RoadBikeReview.com's Forum Archives - Non-Cycling Discussions


Archive Home >> Non-Cycling Discussions(1 2 3 4 )


Bikes I know, can you help me buy a home computer?(12 posts)

Bikes I know, can you help me buy a home computer?MB1
Jan 30, 2002 12:45 PM
I want an inexpensive desktop setup for home use. Real basic stuff, e-mail, internet access, play with pictures from my digital camera.

I've gone to the Dell website, Gateway stores and a few other places. Too much information and they all want to upgrade me to more than I want/need. I'm not gonna play games, watch DVDs or download music.

Can you help me here??? I need a good source, model and price.

Thanks
Mark
Any material, as long as it fitsMcAndrus
Jan 30, 2002 1:04 PM
Sorry, couldn't resist.

Can you give more information. What's your price range? How long do you intend to keep it? Do you need just the processor or the monitor and keyboard as well?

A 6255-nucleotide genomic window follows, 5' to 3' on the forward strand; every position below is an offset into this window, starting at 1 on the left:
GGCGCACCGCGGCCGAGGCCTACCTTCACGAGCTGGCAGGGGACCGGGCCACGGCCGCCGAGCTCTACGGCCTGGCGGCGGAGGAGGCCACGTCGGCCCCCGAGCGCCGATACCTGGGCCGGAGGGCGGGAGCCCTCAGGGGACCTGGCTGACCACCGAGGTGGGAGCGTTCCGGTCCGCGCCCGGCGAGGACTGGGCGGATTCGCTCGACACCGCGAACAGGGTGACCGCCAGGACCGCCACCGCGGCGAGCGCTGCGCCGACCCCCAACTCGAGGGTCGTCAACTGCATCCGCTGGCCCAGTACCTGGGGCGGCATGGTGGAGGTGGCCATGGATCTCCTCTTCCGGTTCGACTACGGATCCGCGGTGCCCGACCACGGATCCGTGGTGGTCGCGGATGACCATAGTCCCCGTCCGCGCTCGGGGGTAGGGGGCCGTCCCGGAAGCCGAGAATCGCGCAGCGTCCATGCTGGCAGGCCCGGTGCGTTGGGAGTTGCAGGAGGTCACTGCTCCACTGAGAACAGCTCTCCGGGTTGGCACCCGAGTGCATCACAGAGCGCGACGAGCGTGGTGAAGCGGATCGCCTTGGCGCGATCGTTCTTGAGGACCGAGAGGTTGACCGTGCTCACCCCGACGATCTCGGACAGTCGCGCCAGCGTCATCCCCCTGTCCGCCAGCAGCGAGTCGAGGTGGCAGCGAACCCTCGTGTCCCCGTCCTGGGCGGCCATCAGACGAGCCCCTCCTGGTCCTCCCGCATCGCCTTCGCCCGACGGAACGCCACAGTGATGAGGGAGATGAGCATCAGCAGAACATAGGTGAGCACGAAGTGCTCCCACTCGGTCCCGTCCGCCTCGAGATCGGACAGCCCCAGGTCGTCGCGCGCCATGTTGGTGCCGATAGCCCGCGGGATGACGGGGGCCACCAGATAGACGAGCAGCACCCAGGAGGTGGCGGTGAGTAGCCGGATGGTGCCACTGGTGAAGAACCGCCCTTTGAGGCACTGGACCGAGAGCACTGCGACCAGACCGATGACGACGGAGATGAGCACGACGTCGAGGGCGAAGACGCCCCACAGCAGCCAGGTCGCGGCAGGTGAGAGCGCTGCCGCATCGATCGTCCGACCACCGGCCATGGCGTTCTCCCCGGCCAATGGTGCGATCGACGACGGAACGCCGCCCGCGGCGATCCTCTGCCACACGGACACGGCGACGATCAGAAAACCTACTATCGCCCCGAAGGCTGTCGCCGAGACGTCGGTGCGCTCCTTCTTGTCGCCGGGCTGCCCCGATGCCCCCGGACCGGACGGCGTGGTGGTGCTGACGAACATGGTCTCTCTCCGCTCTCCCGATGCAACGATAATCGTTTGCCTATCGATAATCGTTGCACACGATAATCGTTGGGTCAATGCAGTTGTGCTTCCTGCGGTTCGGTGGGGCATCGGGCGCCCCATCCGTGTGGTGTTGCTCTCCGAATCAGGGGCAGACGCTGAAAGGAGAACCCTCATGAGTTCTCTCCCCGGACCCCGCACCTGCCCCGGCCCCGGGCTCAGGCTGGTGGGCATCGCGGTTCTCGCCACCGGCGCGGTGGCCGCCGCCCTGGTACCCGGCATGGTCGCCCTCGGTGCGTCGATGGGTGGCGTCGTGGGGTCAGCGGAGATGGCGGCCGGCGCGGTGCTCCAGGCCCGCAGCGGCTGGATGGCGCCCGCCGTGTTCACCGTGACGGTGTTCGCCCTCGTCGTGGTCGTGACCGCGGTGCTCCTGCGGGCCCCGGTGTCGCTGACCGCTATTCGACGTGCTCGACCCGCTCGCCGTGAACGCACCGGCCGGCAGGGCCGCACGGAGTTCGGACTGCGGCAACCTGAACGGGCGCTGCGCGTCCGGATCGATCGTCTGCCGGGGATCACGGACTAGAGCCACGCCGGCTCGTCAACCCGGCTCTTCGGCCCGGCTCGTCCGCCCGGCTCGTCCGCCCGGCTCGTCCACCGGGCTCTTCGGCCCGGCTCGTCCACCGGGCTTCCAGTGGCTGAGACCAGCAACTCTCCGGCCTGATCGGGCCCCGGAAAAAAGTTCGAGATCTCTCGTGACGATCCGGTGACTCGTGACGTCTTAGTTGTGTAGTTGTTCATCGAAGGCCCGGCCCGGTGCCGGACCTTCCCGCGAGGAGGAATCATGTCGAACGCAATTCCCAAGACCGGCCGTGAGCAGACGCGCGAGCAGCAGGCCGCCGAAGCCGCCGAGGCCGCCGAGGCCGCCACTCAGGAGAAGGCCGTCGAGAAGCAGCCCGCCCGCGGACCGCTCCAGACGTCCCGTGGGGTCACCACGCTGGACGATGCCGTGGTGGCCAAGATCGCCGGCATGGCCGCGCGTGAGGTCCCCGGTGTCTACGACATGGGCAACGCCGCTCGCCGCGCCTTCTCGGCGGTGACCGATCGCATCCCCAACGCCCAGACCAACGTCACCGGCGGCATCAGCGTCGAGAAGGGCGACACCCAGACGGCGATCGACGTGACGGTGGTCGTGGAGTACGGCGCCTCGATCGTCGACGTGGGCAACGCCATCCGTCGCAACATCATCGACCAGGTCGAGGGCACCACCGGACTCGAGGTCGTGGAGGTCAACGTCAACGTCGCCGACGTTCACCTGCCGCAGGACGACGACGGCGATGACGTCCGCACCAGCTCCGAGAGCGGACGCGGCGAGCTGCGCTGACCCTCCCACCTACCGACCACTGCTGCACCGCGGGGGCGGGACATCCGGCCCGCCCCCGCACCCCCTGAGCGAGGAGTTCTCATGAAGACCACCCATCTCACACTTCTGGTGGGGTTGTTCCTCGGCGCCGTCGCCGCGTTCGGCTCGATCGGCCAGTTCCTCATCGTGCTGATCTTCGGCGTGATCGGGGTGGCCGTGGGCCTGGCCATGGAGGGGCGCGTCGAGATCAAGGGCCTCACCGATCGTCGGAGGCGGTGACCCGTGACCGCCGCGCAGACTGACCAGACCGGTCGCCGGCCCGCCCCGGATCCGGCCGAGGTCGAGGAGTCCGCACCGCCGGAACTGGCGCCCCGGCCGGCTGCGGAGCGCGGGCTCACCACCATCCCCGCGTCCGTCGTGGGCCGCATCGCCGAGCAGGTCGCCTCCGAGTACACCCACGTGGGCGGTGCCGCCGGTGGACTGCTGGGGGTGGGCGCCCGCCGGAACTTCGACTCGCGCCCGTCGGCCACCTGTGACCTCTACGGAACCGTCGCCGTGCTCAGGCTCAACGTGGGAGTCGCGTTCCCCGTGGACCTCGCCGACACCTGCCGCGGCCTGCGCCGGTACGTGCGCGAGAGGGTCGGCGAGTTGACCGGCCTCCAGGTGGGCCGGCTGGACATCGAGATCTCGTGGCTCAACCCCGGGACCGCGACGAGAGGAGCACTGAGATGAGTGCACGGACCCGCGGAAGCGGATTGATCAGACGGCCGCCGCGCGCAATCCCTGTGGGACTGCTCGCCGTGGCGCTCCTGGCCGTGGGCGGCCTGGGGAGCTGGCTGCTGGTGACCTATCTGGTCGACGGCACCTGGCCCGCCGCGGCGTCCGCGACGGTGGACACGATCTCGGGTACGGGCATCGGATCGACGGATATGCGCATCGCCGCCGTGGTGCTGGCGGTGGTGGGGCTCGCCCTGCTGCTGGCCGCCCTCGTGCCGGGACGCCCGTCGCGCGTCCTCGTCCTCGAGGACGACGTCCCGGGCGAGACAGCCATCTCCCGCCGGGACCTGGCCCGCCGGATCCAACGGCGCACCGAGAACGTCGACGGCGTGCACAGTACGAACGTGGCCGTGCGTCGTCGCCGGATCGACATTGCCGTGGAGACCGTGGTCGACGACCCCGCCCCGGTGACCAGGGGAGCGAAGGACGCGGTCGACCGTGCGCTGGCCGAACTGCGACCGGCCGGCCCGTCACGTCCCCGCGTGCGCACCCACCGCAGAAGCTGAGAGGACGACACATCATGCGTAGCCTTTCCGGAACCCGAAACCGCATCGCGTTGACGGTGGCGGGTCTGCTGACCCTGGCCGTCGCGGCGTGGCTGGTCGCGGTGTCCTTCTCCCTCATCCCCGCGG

Without answers to those two questions, I'd stay with a Celeron processor in a Gateway or Dell model. Good value and very reliable.

Other opinions follow when I can get your answers.
I've got a monitor, keyboard, speakers and printer.MB1
Jan 30, 2002 4:08 PM
I'm not averse to getting a complete setup if there was a good reason to do so-can't think of one though. As far as price goes, I'm tight with a dollar but not all that cheap. I'd like to get a good value and not feel like I am being treated like a chump.

I'll be using it at home for as long as it lasts or they finally release that 11 speed auto shift setup with disk brakes.
I've got a monitor, keyboard, speakers and printer.McAndrus
Jan 31, 2002 6:46 AM
If you're going with a Windows computer you're going to have a hard time finding just a CPU. I am pondering replacing an aging computer my daughter uses. Once in a while I look for just CPUs and it can be a struggle.

Personally, I'd still prefer to go with Dell or Gateway because of the reliability. I wouldn't go with Compaq because they have peculiar features that interfere with setup and such.